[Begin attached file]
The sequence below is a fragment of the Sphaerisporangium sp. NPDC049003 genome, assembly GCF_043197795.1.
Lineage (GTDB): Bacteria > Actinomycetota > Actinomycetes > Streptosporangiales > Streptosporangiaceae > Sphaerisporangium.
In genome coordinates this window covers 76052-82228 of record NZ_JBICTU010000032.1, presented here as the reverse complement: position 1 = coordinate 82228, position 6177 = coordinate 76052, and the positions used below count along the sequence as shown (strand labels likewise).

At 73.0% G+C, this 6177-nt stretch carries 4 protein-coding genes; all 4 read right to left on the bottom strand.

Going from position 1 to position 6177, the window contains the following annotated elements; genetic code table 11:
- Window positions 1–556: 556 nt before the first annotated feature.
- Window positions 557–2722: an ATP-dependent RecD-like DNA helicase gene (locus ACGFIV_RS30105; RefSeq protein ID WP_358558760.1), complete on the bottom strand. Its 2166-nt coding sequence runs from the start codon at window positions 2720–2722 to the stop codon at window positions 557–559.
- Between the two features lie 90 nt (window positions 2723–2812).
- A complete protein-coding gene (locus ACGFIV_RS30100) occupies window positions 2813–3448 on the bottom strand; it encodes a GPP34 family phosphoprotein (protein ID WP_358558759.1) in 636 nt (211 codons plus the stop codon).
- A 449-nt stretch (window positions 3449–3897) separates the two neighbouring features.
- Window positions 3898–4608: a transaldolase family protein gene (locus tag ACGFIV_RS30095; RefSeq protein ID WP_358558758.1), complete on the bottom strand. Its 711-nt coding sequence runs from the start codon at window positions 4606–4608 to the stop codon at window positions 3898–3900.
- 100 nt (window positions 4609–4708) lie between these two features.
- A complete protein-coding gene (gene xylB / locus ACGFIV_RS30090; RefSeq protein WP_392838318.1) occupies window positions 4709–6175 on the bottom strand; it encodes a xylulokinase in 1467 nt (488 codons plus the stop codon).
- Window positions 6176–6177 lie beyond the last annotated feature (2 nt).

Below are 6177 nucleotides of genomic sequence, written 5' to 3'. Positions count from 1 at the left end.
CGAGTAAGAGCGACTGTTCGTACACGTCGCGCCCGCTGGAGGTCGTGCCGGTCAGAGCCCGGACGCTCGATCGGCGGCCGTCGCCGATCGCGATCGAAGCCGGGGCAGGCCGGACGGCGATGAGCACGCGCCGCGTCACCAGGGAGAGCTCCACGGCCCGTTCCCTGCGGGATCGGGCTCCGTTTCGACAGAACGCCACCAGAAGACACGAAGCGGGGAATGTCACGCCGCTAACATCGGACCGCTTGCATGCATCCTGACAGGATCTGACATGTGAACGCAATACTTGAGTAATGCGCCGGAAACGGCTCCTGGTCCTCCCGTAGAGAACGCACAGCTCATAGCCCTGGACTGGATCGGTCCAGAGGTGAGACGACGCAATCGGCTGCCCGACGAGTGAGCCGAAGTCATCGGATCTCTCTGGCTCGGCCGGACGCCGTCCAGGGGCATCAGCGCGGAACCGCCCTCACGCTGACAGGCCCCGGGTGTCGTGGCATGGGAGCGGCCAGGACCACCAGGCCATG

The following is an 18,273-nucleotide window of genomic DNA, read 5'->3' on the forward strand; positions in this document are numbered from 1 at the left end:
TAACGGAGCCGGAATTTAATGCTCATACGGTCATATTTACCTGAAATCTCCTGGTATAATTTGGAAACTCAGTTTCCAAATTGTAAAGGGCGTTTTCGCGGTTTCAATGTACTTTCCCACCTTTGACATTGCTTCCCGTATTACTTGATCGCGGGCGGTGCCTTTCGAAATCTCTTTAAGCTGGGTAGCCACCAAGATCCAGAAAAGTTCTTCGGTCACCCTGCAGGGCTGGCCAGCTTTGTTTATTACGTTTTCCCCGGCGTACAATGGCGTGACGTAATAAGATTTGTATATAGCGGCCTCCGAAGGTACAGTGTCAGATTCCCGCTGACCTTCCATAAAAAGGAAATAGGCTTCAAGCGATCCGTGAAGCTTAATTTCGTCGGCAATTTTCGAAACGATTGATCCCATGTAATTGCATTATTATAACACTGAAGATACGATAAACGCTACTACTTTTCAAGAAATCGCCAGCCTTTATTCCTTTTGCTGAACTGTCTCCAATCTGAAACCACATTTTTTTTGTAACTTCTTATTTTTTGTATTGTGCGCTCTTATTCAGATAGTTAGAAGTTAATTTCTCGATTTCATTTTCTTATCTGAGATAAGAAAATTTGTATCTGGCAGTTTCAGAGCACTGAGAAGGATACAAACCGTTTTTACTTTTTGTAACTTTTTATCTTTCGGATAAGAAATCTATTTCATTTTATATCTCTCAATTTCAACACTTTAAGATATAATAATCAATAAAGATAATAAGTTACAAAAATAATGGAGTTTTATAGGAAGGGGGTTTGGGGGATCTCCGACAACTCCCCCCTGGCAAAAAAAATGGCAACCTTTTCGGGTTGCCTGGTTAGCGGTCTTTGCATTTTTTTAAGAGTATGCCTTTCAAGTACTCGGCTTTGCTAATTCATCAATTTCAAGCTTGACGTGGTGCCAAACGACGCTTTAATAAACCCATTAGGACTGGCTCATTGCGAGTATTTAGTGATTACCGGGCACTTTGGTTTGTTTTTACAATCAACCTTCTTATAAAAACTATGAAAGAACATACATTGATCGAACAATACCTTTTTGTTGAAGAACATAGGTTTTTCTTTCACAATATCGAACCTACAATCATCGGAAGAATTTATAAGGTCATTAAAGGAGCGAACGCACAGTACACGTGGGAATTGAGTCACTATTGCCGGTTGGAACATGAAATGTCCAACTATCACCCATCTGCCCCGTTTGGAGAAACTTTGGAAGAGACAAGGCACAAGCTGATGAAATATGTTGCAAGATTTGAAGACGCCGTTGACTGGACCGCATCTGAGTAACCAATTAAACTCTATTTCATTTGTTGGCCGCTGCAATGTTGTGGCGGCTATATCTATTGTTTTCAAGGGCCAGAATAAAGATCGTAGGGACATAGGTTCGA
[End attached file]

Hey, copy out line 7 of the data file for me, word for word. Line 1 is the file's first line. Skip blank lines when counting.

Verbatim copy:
- Window positions 557–2722: an ATP-dependent RecD-like DNA helicase gene (locus ACGFIV_RS30105; RefSeq protein ID WP_358558760.1), complete on the bottom strand. Its 2166-nt coding sequence runs from the start codon at window positions 2720–2722 to the stop codon at window positions 557–559.